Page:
Once you have your forms set up how you want them, go back and click on the “Embedded forms” option. MailChimp provides you with several options and default styles, including “Classic”, “Super Slim”, “Naked” and “Advanced”. I tend to use “Naked” most of the time, as it does not include any default formatting.
Once your form is to your liking, you can simply copy and paste the provided code, and insert it on your website where you want the form to appear.
Next, Create A Campaign
If you want to be able to send emails to your subscribers, you need to know how campaigns work. To be taken to the campaign page, simply click on “Campaigns” in the upper menu.
If you have yet to create any campaigns, click on the gray “Create Campaign” button in the upper right hand side. MailChimp will prompt you to choose from: Regular Campaign, Plain-Text Campaign, A/B Testing Campaign, and RSS-Driven Campaign. For now, just choose “Regular Campaign”.
MailChimp will then ask you to choose from a list. If you don't have a list set up yet, you'll want to go back and follow through on that step. You can choose whether to send your email to your entire list or to specific segments. This is what makes lists and segments so valuable.
After clicking “Next >”, you'll be prompted to name your campaign (for your own use), enter en email subject (which your subscribers will see). You shouldn't need to fiddle with any of the other options right now. Just click on “Next >”.
Although you can customize your email from scratch, I would suggest choosing from one of the many templates or themes. MailChimp has made it relatively easy for you to modify their basic templates, and if you use their one column templates, you'll know for sure that your emails will look pretty good on mobile devices too.
After choosing a template, you can customize the email content with the message you want to send out to your fans. Once you're done with that, you're ready to send out your first campaign!
MailChimp isn't necessarily the easiest platform to use, and it will take some practice. However, it is a powerful tool for sending emails, making it well worth the effort.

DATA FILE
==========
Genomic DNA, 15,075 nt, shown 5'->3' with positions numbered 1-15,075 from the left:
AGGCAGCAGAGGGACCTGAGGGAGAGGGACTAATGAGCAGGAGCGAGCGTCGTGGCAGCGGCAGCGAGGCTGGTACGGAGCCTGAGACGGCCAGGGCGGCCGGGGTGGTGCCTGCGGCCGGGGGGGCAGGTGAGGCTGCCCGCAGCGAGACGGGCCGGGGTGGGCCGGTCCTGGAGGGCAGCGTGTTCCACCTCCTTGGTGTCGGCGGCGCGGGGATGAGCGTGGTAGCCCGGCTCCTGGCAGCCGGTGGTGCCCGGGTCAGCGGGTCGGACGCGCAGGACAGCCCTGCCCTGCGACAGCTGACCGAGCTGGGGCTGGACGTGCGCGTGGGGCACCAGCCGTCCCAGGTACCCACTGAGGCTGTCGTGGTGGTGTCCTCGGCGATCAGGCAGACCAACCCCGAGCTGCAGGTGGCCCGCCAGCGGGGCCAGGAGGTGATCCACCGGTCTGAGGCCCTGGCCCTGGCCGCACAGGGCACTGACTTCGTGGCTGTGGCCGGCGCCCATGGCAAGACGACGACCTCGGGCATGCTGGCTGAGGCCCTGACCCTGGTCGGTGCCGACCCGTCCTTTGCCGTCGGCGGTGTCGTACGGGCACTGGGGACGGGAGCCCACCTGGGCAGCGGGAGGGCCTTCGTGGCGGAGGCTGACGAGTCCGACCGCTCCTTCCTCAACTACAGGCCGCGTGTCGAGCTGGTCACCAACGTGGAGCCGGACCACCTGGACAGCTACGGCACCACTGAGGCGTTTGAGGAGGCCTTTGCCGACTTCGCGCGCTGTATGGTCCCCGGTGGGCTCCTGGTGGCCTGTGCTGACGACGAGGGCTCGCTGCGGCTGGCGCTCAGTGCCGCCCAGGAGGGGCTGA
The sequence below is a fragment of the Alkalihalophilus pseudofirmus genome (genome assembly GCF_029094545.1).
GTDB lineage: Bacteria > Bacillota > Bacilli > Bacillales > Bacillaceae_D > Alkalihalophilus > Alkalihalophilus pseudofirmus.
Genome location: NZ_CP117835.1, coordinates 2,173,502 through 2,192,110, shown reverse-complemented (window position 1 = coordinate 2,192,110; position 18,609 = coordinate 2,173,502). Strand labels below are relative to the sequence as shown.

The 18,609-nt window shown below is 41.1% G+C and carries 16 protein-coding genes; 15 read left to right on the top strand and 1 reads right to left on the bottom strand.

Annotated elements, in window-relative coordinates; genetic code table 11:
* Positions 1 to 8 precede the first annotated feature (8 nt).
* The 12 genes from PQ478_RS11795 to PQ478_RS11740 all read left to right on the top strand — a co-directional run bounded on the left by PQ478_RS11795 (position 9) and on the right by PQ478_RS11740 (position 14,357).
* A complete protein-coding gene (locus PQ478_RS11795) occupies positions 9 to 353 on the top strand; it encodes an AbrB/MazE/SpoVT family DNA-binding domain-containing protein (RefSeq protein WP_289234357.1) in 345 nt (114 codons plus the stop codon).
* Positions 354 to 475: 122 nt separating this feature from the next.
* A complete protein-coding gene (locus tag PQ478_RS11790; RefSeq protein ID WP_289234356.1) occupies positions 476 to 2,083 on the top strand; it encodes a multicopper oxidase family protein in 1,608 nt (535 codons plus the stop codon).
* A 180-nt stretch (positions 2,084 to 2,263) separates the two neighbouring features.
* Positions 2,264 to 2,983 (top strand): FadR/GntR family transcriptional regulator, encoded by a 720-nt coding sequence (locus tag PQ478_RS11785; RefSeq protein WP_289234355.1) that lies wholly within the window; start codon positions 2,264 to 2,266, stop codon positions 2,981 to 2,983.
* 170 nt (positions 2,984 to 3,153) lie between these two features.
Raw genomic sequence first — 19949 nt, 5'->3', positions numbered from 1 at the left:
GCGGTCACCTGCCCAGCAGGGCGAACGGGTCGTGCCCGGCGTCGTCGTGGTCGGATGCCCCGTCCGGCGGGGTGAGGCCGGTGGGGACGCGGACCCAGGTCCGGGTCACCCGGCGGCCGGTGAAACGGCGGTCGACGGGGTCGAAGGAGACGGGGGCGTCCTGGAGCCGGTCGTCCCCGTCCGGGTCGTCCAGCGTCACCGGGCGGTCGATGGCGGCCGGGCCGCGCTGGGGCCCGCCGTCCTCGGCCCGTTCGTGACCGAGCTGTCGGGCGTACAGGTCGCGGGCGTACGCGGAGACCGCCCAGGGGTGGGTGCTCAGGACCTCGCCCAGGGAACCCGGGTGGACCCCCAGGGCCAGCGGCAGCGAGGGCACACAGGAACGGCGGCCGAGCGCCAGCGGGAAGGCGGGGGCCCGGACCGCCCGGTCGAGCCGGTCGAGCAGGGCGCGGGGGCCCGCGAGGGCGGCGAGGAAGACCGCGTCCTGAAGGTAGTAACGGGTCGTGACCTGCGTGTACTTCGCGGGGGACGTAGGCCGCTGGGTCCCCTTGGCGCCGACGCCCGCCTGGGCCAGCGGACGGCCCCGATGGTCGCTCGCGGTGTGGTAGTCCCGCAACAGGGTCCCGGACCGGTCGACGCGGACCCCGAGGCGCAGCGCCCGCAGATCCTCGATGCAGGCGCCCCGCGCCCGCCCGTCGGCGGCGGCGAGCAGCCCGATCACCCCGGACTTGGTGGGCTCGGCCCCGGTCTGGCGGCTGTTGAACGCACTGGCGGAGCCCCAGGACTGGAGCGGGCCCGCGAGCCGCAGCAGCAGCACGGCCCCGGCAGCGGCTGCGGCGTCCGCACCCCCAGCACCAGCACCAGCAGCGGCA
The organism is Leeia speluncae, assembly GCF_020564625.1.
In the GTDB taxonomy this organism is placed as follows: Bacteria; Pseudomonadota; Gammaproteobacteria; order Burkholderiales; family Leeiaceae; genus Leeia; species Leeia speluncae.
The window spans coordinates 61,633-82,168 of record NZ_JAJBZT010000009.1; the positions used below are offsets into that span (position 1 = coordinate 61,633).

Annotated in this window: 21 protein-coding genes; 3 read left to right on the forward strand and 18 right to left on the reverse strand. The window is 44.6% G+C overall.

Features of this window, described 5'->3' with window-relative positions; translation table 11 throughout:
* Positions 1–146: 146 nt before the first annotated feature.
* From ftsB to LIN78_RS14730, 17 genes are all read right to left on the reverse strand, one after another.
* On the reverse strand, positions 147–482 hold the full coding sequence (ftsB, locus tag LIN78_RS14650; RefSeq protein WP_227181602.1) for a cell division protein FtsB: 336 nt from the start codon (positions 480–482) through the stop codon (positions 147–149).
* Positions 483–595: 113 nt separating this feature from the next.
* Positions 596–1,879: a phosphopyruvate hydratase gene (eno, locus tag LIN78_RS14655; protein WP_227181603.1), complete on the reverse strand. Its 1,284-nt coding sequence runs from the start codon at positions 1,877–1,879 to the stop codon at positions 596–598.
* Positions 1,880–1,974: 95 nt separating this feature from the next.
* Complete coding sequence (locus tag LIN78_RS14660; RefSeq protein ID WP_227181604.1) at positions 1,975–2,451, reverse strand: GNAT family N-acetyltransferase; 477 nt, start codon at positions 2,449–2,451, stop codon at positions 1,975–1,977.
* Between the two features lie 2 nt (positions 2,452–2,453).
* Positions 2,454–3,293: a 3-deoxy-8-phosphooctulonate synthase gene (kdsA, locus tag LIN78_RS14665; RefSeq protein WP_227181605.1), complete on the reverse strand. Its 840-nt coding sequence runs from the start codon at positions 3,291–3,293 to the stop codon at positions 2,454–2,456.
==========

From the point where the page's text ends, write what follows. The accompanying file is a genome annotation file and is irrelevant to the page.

P.S. Remember though, none of what you've learned will matter if you don't know how to get your music out there and earn from it. Want to learn how to do that? Then get our free ‘5 Steps To Profitable Youtube Music Career' ebook emailed directly to you!
The problem with MailChimp is you get what you pay for: You pay zero and you get an unsightly GUI that offers you very little functionality in terms of how a real business would need to operate with their mailing list.
While it may be a useful initial platform for anyone starting a music business and wishing to keep their initial start-up costs as low as possible; it’ll soon become apparent that it’s not going to be something useful with regard to future business operations because of it’s abysmal lack of functionality.
In the past I’ve spoken out against AWeber, but now, after they’ve got their act together, I actually use them myself and I recommend them over MailChimp.
Even if you start off with MailChimp you’ll soon find that there are things that you need to do which you can’t do, and you’ll end up with AWeber, or maybe even Ontraport or Membermouse if you’re running a membership site for fans. (An idea I had yesterday, am still considering, but haven’t yet even prepared to implement. – I’m sure that somebody, somewhere, is well ahead of me on this.)
So MailChimp saves you a tiny amount of money, and restricts your earning capabilities to an extent where you’ll end up leaving a lot of money on the table, just to save a few $.
Is it worth it? – You decide.